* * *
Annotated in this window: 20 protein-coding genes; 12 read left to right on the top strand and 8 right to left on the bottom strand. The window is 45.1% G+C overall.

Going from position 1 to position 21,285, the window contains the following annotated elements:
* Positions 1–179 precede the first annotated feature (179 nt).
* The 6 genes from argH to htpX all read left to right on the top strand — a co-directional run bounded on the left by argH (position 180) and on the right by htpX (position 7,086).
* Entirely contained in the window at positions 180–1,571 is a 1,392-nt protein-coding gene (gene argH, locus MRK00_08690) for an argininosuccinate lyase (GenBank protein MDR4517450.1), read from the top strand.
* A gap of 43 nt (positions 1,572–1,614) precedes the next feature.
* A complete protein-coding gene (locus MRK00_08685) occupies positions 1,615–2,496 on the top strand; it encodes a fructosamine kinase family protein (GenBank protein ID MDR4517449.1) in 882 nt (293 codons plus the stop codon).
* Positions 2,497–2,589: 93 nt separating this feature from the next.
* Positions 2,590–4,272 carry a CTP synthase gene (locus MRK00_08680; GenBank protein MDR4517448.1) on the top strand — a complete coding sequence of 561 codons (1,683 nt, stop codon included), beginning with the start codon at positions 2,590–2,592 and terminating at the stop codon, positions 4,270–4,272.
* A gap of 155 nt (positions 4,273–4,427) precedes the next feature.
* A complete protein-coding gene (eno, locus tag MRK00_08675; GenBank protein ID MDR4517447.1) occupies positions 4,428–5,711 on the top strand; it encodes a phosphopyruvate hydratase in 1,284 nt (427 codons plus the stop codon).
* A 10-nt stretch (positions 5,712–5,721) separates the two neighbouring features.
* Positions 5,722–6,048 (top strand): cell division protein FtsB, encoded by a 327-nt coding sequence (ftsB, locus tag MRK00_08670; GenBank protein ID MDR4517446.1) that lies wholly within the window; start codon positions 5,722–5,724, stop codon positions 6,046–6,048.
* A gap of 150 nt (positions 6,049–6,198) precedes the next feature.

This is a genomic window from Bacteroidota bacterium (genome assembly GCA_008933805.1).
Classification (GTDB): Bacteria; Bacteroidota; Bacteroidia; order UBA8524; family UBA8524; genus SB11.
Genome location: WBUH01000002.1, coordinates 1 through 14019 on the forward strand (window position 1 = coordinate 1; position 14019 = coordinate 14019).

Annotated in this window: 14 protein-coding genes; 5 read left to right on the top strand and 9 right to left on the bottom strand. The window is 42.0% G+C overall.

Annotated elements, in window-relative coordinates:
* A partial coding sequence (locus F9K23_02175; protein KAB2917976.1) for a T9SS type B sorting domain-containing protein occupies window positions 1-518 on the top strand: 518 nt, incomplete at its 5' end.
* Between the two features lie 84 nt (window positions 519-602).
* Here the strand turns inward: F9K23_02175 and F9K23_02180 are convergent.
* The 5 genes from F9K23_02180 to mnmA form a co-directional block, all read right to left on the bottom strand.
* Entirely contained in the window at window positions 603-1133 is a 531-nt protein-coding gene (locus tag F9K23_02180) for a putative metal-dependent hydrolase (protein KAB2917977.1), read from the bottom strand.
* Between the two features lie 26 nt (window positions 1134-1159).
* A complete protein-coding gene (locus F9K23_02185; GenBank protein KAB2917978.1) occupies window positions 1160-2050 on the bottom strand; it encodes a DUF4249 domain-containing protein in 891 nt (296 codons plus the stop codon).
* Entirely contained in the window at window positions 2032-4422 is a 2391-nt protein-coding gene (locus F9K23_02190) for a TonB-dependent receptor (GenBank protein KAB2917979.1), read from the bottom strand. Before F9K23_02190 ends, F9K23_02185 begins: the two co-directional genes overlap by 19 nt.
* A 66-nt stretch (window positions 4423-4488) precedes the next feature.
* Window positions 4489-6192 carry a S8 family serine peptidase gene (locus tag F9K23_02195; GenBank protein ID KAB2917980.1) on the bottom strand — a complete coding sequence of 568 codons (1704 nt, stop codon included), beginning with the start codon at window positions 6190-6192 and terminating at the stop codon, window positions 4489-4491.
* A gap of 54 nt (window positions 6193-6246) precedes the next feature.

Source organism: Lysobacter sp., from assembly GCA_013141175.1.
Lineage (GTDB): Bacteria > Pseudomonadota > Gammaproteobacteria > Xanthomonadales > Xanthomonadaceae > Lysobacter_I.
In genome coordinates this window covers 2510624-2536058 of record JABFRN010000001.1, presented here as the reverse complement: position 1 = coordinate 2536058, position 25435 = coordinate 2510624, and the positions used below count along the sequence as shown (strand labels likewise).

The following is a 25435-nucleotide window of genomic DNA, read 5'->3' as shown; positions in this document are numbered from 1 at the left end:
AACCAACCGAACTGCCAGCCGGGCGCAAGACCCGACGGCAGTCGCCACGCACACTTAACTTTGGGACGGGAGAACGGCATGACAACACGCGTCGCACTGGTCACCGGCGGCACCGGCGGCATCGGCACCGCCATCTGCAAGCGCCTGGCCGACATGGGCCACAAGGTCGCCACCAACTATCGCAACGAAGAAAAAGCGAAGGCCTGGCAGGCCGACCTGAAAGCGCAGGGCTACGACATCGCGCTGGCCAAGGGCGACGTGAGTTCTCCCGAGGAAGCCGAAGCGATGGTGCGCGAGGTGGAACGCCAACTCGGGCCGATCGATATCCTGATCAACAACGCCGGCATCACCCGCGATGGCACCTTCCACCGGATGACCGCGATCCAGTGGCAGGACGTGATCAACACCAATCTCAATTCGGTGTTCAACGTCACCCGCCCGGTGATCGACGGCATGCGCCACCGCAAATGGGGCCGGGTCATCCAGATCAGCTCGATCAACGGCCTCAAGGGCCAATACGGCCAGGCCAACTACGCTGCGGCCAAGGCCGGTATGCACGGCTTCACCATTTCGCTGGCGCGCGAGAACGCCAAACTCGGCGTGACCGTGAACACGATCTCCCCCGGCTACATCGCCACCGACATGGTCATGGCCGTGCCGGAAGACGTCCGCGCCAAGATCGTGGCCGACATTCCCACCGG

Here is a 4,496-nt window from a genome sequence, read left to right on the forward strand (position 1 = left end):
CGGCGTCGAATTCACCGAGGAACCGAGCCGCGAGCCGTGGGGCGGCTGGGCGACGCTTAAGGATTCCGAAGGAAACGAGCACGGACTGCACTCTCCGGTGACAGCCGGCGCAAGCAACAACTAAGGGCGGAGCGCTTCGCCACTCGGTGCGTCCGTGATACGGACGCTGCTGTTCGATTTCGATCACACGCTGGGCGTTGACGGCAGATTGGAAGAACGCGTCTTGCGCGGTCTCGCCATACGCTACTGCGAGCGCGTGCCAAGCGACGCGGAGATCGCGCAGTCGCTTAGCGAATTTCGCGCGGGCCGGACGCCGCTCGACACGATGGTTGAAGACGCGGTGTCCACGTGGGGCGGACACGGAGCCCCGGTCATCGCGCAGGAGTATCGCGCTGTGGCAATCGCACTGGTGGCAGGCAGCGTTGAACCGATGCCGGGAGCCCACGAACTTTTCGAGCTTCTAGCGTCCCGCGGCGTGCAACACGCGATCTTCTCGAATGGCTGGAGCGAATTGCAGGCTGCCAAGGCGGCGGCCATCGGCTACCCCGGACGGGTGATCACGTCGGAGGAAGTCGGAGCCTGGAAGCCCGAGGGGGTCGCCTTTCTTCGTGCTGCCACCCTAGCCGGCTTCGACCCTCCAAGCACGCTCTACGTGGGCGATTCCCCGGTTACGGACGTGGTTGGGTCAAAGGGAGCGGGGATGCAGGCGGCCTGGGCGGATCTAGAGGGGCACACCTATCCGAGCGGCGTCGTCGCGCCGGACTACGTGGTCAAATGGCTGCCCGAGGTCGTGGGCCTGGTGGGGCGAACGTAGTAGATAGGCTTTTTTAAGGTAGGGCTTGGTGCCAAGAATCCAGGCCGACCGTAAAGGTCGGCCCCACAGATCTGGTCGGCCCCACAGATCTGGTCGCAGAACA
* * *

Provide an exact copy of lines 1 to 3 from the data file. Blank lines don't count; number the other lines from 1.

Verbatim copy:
Annotated in this window: 20 protein-coding genes; 12 read left to right on the top strand and 8 right to left on the bottom strand. The window is 45.1% G+C overall.

Going from position 1 to position 21,285, the window contains the following annotated elements:
* Positions 1–179 precede the first annotated feature (179 nt).